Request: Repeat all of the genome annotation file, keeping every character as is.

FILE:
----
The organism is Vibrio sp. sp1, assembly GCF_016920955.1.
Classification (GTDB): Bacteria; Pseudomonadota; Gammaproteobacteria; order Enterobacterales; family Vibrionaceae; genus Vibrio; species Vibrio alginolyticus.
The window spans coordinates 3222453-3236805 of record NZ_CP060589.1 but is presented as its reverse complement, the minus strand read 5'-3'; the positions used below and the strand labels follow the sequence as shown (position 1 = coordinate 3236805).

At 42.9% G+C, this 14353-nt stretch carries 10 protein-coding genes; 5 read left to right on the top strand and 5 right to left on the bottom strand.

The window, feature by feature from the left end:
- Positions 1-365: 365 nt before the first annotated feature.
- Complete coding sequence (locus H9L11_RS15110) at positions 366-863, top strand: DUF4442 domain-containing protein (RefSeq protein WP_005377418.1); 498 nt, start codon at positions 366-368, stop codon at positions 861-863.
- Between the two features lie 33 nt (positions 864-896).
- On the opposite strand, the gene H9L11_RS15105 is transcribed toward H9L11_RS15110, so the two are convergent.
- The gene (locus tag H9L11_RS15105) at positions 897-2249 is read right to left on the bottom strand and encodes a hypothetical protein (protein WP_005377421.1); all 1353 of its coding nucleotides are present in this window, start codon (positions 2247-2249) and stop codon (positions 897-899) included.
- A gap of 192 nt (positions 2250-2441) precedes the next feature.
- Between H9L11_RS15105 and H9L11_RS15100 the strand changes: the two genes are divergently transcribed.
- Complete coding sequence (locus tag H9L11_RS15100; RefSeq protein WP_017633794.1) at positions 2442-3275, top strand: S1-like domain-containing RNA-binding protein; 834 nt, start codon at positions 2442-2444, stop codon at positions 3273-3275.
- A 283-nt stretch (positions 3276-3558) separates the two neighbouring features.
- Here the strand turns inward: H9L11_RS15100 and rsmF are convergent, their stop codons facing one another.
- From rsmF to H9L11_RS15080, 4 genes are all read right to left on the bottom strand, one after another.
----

The organism is Vibrio sp. sp1, assembly GCF_016920955.1.
Classification (GTDB): Bacteria; Pseudomonadota; Gammaproteobacteria; order Enterobacterales; family Vibrionaceae; genus Vibrio; species Vibrio alginolyticus.
The window spans coordinates 3222453-3236805 of record NZ_CP060589.1 but is presented as its reverse complement, the minus strand read 5'-3'; the positions used below and the strand labels follow the sequence as shown (position 1 = coordinate 3236805).

At 42.9% G+C, this 14353-nt stretch carries 10 protein-coding genes; 5 read left to right on the top strand and 5 right to left on the bottom strand.

The window, feature by feature from the left end:
- Positions 1-365: 365 nt before the first annotated feature.
- Complete coding sequence (locus H9L11_RS15110) at positions 366-863, top strand: DUF4442 domain-containing protein (RefSeq protein WP_005377418.1); 498 nt, start codon at positions 366-368, stop codon at positions 861-863.
- Between the two features lie 33 nt (positions 864-896).
- On the opposite strand, the gene H9L11_RS15105 is transcribed toward H9L11_RS15110, so the two are convergent.
- The gene (locus tag H9L11_RS15105) at positions 897-2249 is read right to left on the bottom strand and encodes a hypothetical protein (protein WP_005377421.1); all 1353 of its coding nucleotides are present in this window, start codon (positions 2247-2249) and stop codon (positions 897-899) included.
- A gap of 192 nt (positions 2250-2441) precedes the next feature.
- Between H9L11_RS15105 and H9L11_RS15100 the strand changes: the two genes are divergently transcribed.
- Complete coding sequence (locus tag H9L11_RS15100; RefSeq protein WP_017633794.1) at positions 2442-3275, top strand: S1-like domain-containing RNA-binding protein; 834 nt, start codon at positions 2442-2444, stop codon at positions 3273-3275.
- A 283-nt stretch (positions 3276-3558) separates the two neighbouring features.
- Here the strand turns inward: H9L11_RS15100 and rsmF are convergent, their stop codons facing one another.
- From rsmF to H9L11_RS15080, 4 genes are all read right to left on the bottom strand, one after another.